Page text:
Now, Jerome is tackling a new story titled, Jack and Norman: a State Raised Convict and the Legacy of Norman Mailer’s “The Executioner’s Song”. So far it has received extensive praise in the book trade, along with glowing coverage in Vanity Fair, New Republic, Huffington Post, the Daily Beast and other media outlets.
JACK AND NORMAN provides a look into one of the most interesting moments in New York Intelligentsia history. Through Loving’s guidance, readers explore the tale surrounding two of the most infamous books of the past fifty years; a story which has gone untold until now.
The biographical work centers on Norman Mailer’s correspondence with Jack Henry Abbott, Federal Prisoner 87098-132. It was at this time that Mailer was writing The Executioner’s Song about the condemned killer Gary Gilmore. After some time writing each other, Abbott was able to convince Mailer of his ability as a writer, and that he deserved another shot at freedom. After letters of support from Mailer and other literary elites, Abbott was released on parole in 1981. Abbott soon became the center of the New York literary community, as he worked on his own book titled: In the Belly of the Beast.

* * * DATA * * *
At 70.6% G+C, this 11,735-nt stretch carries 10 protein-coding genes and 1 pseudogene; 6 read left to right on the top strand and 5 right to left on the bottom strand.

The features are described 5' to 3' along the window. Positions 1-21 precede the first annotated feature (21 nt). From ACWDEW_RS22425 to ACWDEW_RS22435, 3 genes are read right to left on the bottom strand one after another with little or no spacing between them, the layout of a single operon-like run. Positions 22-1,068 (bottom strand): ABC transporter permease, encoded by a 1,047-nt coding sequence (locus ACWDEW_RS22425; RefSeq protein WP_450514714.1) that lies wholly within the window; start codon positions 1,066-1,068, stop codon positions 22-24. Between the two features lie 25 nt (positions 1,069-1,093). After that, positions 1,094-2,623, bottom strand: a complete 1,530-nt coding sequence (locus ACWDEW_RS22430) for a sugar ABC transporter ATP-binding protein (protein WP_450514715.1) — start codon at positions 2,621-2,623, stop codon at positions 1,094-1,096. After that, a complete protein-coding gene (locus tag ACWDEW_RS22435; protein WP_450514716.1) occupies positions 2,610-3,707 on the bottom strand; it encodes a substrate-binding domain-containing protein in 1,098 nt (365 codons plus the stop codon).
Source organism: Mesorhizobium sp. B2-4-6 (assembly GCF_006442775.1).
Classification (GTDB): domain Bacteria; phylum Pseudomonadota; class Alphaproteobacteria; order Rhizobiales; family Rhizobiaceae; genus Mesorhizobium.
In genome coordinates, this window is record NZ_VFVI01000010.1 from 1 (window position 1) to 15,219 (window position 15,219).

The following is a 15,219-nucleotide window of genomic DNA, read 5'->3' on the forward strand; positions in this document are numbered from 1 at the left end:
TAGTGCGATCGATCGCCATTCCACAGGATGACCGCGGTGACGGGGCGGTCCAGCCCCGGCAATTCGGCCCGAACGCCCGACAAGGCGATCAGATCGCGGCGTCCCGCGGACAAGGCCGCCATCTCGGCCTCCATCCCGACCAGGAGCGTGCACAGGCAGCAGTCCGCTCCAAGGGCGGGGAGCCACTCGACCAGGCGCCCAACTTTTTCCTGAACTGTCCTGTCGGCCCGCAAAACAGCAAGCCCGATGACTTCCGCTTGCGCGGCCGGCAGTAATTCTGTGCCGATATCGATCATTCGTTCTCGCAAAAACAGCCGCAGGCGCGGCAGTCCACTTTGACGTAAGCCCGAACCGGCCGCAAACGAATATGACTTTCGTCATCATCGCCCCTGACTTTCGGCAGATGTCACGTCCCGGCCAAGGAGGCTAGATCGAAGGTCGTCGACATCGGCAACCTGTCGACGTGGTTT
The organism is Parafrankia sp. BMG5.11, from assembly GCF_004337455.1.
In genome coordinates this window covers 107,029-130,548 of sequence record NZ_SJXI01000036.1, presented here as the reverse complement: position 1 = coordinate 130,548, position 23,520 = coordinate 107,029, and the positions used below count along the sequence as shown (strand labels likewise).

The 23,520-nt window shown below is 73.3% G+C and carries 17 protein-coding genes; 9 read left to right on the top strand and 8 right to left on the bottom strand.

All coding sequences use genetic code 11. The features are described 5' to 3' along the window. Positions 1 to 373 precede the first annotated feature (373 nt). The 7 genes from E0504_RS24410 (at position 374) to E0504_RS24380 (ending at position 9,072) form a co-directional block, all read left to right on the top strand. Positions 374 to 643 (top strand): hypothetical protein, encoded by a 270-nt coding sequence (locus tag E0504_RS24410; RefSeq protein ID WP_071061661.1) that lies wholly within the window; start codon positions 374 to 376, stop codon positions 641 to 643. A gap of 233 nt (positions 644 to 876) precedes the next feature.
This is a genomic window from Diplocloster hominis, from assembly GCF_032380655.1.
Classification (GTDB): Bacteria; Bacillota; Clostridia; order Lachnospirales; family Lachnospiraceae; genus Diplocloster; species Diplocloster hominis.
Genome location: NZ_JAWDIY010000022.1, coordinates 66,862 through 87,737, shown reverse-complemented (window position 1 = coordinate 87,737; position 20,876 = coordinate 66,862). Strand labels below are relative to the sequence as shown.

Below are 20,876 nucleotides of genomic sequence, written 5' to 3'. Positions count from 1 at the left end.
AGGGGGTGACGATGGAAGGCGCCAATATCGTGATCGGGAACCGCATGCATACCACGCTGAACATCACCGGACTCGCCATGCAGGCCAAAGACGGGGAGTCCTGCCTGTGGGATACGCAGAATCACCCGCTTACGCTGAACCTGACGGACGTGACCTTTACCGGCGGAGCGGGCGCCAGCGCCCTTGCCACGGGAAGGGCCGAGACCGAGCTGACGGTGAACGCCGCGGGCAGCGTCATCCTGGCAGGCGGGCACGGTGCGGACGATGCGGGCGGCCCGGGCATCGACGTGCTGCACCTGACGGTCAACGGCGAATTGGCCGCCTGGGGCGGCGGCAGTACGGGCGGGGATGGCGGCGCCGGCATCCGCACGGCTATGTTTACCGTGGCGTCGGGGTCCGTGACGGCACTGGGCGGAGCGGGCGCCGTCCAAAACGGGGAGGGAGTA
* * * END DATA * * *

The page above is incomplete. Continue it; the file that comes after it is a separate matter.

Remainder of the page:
This freedom however, was short lived. A day before the New York Times released a rave review of his book, Abbott murdered a New York City waiter and fled to Mexico. Abbott killed within six weeks of his release from prison, much like that of Gary Gilmore in Mailer’s novel. It is a fascinating story, and a tragedy that calls into question the romantic theory of the artist whose rare talent renders the writer beyond the reach of convention.
About the Author
JEROME LOVING, Distinguished Professor of English at Texas A&M, is the author of a number of biographies and critical studies in American literature, including “Walt Whitman: The Song of Himself” (1999), “The Last Titan: A Life of Theodore Dreiser” (2005), and “Mark Twain: The Adventures of Samuel L. Clemens” (2010), all published by the University of California Press. He has been a Fulbright scholar in the former Soviet Union and in France, where he also taught as a visiting professor at the Sorbonne. His fellowships include a Guggenheim and a “We the People” grant from the Nation.